keywords = "Classification, Fidelity, Indicator species, Specificity",
author = "J. Podan{\'i} and B{\'e}la Cs{\'a}nyi",
year = "2010",
month = "11",
doi = "10.1016/j.ecolind.2010.03.010",
language = "English",
volume = "10",
pages = "1119--1124",
journal = "Ecological Indicators",
issn = "1470-160X",
publisher = "Elsevier",
number = "6",

}

TY - JOUR

T1 - Detecting indicator species

T2 - Some extensions of the IndVal measure

AU - Podaní, J.

AU - Csányi, Béla

PY - 2010/11

Y1 - 2010/11

N2 - The indicator value (IndVal) of a species has long been the most popular measure to express species importance in community classifications. Nevertheless, a few problems concerning the original definition of IndVal still require clarification and some modifications are also in order so as to exploit the capabilities of the method more fully. In particular, we propose novel component terms (specificity, concentration and fidelity) that may be incorporated in the calculation of IndVal and also suggest some minor, although important terminological amendments. We argue that the choice among these terms should largely depend on whether the target classification is based on abundance or presence-absence data. The expanded capabilities of the approach and the sensitivity of IndVal variants to the sharpness of classifications are illustrated by actual examples coming from a benthic macroinvertebrate survey along the Danube River and a study of dolomite grassland communities in the Buda Hills, Hungary. We found that analyses by the original IndVal plus the new variants may give a more complete picture on any classification than a particular selection among component terms of IndVal. The use of several indices simultaneously is particularly recommended when selection of indicator species is the primary objective of the study.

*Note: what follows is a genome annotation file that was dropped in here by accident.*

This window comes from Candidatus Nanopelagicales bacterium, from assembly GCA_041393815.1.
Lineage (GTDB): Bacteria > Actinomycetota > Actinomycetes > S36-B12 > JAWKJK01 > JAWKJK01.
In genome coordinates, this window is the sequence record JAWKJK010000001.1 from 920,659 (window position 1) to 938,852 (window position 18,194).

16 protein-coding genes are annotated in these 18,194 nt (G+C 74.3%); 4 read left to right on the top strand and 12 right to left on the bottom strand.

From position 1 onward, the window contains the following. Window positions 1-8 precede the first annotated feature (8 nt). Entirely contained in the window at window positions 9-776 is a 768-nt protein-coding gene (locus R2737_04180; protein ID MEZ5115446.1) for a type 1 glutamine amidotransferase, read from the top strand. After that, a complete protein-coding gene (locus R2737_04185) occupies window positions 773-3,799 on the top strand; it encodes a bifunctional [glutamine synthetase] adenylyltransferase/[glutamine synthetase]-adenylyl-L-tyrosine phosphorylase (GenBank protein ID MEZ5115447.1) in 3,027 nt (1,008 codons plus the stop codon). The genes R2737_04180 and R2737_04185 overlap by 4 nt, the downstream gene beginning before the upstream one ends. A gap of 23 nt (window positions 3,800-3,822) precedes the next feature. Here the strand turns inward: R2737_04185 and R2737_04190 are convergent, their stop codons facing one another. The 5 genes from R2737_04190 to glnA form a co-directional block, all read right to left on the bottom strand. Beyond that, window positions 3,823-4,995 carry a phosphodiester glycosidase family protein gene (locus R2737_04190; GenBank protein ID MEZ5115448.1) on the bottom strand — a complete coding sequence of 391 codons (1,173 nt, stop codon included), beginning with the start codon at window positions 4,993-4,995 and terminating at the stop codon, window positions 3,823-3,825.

AB - The indicator value (IndVal) of a species has long been the most popular measure to express species importance in community classifications. Nevertheless, a few problems concerning the original definition of IndVal still require clarification and some modifications are also in order so as to exploit the capabilities of the method more fully. In particular, we propose novel component terms (specificity, concentration and fidelity) that may be incorporated in the calculation of IndVal and also suggest some minor, although important terminological amendments. We argue that the choice among these terms should largely depend on whether the target classification is based on abundance or presence-absence data. The expanded capabilities of the approach and the sensitivity of IndVal variants to the sharpness of classifications are illustrated by actual examples coming from a benthic macroinvertebrate survey along the Danube River and a study of dolomite grassland communities in the Buda Hills, Hungary. We found that analyses by the original IndVal plus the new variants may give a more complete picture on any classification than a particular selection among component terms of IndVal. The use of several indices simultaneously is particularly recommended when selection of indicator species is the primary objective of the study.

KW - Classification

KW - Fidelity

KW - Indicator species

KW - Specificity

UR - http://www.scopus.com/inward/record.url?scp=77957862646&partnerID=8YFLogxK

UR - http://www.scopus.com/inward/citedby.url?scp=77957862646&partnerID=8YFLogxK

U2 - 10.1016/j.ecolind.2010.03.010

DO - 10.1016/j.ecolind.2010.03.010

M3 - Article

AN - SCOPUS:77957862646

VL - 10

SP - 1119

EP - 1124

JO - Ecological Indicators

JF - Ecological Indicators

SN - 1470-160X

IS - 6

ER -